Literacy is one of the most important foundations for success in school and life (ABS, 2006). **Disturbingly, the Australian Bureau of Statistics’ Aspects of Literacy Survey found that approximately 46% of Australiansaged 15 to 74 years had very poor to poor ‘prose literacy’ (ability to read documents), and 47% had very poor to poor ‘document literacy’ (ability to understand and use information from a variety of text sources) (ABS, 2006).
Australia’s literacy performance against international
standards was detailed in the 2006 Programme for
International Student Assessment (PISA) study. The
study indicated that 14% of Australian students aged
15 had failed to reach a baseline level of reading
proficiency considered essential for future development in reading and other areas of knowledge acquisition, while 21% were functioning at the minimum baseline proficiency level. While this poor outcome was not limited to Australia, five out of 57 countries achieved significantly higher results: Korea; Finland; Hong Kong, China; Canada and New Zealand (Thomson & De Bortoli, 2008).
A poor foundation in literacy prior to school entry not only reduces the likelihood of later success in literacy, but also increases the risk of children ‘dropping out’ of formal education. Poor reading and writing skills are associated with lower self-esteem, poorer educational and social outcomes, and higher rates of unemployment, welfare dependence and teenage pregnancy (Silverstein et al, 2002).
Reading difficulties disproportionately affect children from
disadvantaged homes (ABS, 1996; Freebody & Ludwig, 1995; Needlman et al, 1991), and those children who experience difficulties in learning to read are unlikely to catch up (Stanovich, 1986). Poor reading levels can also impact negatively on individuals’ health (AMA, 1999). All of these factors contribute to a perpetuation of the poverty cycle.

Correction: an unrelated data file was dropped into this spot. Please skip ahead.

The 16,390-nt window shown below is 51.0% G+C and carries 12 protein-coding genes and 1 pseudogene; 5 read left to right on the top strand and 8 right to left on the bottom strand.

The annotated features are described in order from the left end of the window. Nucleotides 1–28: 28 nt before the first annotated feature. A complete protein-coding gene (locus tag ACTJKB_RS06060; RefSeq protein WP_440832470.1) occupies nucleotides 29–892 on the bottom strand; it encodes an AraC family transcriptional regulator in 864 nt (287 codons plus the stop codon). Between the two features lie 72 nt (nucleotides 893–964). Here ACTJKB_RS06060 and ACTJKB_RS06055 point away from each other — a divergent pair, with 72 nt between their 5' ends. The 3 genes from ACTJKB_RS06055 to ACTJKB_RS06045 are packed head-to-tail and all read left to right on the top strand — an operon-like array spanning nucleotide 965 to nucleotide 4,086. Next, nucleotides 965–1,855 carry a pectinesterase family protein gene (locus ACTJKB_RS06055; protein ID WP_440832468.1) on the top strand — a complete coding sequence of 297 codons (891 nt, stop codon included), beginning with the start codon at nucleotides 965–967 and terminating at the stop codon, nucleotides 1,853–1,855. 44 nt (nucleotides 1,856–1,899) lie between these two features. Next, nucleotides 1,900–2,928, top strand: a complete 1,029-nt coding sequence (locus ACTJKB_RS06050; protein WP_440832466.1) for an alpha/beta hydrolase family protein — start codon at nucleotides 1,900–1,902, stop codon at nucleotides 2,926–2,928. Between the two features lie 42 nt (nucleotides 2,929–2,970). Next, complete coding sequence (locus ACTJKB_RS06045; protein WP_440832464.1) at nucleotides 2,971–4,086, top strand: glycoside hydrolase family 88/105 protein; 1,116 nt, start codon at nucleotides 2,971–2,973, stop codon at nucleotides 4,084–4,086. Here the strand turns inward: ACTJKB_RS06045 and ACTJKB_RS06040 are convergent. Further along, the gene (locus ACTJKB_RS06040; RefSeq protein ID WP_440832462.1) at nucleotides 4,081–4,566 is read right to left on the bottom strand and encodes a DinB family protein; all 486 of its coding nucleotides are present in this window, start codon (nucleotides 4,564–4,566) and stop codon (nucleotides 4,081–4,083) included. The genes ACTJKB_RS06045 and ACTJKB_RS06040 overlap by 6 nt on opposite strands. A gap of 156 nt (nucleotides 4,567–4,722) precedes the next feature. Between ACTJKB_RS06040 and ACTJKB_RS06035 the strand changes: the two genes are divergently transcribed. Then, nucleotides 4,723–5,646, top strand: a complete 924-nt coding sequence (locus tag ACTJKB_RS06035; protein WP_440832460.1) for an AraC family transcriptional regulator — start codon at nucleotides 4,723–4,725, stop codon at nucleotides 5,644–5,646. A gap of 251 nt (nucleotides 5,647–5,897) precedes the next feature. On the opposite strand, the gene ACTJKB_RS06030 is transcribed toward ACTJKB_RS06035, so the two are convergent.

In contrast, literacy has many benefits for children, families, communities and society as a whole (ABS, 2006). High
levels of literacy have been linked to increased academic and occupational success, increased self-esteem and motivation to learn, participation in and a commitment to education, socially acceptable behaviour, positive regard for one’s abilities and prospects leading to empowerment, a reduction in the need for programs required to address illiteracy and a subsequent reduction in the social and financial costs associated with illiteracy.
What does the research tell us?
Some children come to school better off than their peers when it comes to early literacy skills. Students who start out
with optimal literacy foundational skills tend to thrive and grow academically, while less advantaged students tend to get left behind (see Figure 1).
**while the ABS study was conducted in 2006, current literacy rates in Australia are still poor.
Source: Policy Brief No 13 2008: Translating Early Childhood research evidence to inform policy and practice.